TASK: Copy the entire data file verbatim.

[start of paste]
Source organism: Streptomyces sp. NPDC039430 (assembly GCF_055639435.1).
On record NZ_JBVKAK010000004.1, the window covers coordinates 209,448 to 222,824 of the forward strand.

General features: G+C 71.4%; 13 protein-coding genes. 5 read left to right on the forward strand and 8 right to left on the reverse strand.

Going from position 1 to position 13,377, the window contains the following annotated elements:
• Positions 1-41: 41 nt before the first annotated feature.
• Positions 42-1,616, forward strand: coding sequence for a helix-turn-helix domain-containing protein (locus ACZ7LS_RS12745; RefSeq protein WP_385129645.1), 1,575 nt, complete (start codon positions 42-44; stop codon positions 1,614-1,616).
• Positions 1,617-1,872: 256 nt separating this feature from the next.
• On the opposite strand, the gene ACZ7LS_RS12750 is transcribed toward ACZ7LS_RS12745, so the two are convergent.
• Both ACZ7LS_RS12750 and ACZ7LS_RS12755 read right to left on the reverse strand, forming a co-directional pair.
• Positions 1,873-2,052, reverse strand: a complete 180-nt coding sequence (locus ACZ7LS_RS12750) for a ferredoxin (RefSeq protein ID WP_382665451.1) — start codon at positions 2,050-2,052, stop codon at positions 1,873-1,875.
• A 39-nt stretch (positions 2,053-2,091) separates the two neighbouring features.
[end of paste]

Source organism: Streptomyces sp. NPDC039430 (assembly GCF_055639435.1).
On record NZ_JBVKAK010000004.1, the window covers coordinates 209,448 to 222,824 of the forward strand.

General features: G+C 71.4%; 13 protein-coding genes. 5 read left to right on the forward strand and 8 right to left on the reverse strand.

Going from position 1 to position 13,377, the window contains the following annotated elements:
• Positions 1-41: 41 nt before the first annotated feature.
• Positions 42-1,616, forward strand: coding sequence for a helix-turn-helix domain-containing protein (locus ACZ7LS_RS12745; RefSeq protein WP_385129645.1), 1,575 nt, complete (start codon positions 42-44; stop codon positions 1,614-1,616).
• Positions 1,617-1,872: 256 nt separating this feature from the next.
• On the opposite strand, the gene ACZ7LS_RS12750 is transcribed toward ACZ7LS_RS12745, so the two are convergent.
• Both ACZ7LS_RS12750 and ACZ7LS_RS12755 read right to left on the reverse strand, forming a co-directional pair.
• Positions 1,873-2,052, reverse strand: a complete 180-nt coding sequence (locus ACZ7LS_RS12750) for a ferredoxin (RefSeq protein ID WP_382665451.1) — start codon at positions 2,050-2,052, stop codon at positions 1,873-1,875.
• A 39-nt stretch (positions 2,053-2,091) separates the two neighbouring features.